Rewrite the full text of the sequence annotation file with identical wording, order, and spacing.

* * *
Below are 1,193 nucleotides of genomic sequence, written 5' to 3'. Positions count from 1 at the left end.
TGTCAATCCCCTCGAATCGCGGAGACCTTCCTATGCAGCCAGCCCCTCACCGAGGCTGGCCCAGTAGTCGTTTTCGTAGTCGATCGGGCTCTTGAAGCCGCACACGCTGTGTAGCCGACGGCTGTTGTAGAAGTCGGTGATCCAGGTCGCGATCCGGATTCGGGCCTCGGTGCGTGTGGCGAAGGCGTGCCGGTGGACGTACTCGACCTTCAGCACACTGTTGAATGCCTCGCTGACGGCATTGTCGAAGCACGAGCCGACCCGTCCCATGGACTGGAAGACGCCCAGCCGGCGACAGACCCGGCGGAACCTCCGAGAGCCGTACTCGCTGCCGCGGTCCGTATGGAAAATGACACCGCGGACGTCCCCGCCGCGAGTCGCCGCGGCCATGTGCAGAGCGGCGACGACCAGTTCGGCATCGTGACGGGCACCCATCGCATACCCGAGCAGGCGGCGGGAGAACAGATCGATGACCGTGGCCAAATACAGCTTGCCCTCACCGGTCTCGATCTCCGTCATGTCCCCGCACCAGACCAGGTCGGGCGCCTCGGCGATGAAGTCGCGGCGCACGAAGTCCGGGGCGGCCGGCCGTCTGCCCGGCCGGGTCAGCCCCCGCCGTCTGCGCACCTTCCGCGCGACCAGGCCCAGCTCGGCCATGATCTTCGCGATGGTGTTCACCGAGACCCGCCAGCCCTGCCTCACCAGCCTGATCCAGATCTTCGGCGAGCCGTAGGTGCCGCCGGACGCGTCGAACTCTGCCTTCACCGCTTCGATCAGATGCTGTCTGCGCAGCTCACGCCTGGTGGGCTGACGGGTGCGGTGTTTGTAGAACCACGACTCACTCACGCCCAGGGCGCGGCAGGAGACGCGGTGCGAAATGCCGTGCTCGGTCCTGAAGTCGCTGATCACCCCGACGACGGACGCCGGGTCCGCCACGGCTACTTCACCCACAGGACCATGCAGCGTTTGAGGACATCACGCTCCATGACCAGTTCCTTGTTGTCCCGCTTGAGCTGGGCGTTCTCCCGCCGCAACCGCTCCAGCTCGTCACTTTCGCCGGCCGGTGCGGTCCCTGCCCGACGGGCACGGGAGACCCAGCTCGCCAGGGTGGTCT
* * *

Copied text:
Below are 1,193 nucleotides of genomic sequence, written 5' to 3'. Positions count from 1 at the left end.
TGTCAATCCCCTCGAATCGCGGAGACCTTCCTATGCAGCCAGCCCCTCACCGAGGCTGGCCCAGTAGTCGTTTTCGTAGTCGATCGGGCTCTTGAAGCCGCACACGCTGTGTAGCCGACGGCTGTTGTAGAAGTCGGTGATCCAGGTCGCGATCCGGATTCGGGCCTCGGTGCGTGTGGCGAAGGCGTGCCGGTGGACGTACTCGACCTTCAGCACACTGTTGAATGCCTCGCTGACGGCATTGTCGAAGCACGAGCCGACCCGTCCCATGGACTGGAAGACGCCCAGCCGGCGACAGACCCGGCGGAACCTCCGAGAGCCGTACTCGCTGCCGCGGTCCGTATGGAAAATGACACCGCGGACGTCCCCGCCGCGAGTCGCCGCGGCCATGTGCAGAGCGGCGACGACCAGTTCGGCATCGTGACGGGCACCCATCGCATACCCGAGCAGGCGGCGGGAGAACAGATCGATGACCGTGGCCAAATACAGCTTGCCCTCACCGGTCTCGATCTCCGTCATGTCCCCGCACCAGACCAGGTCGGGCGCCTCGGCGATGAAGTCGCGGCGCACGAAGTCCGGGGCGGCCGGCCGTCTGCCCGGCCGGGTCAGCCCCCGCCGTCTGCGCACCTTCCGCGCGACCAGGCCCAGCTCGGCCATGATCTTCGCGATGGTGTTCACCGAGACCCGCCAGCCCTGCCTCACCAGCCTGATCCAGATCTTCGGCGAGCCGTAGGTGCCGCCGGACGCGTCGAACTCTGCCTTCACCGCTTCGATCAGATGCTGTCTGCGCAGCTCACGCCTGGTGGGCTGACGGGTGCGGTGTTTGTAGAACCACGACTCACTCACGCCCAGGGCGCGGCAGGAGACGCGGTGCGAAATGCCGTGCTCGGTCCTGAAGTCGCTGATCACCCCGACGACGGACGCCGGGTCCGCCACGGCTACTTCACCCACAGGACCATGCAGCGTTTGAGGACATCACGCTCCATGACCAGTTCCTTGTTGTCCCGCTTGAGCTGGGCGTTCTCCCGCCGCAACCGCTCCAGCTCGTCACTTTCGCCGGCCGGTGCGGTCCCTGCCCGACGGGCACGGGAGACCCAGCTCGCCAGGGTGGTCT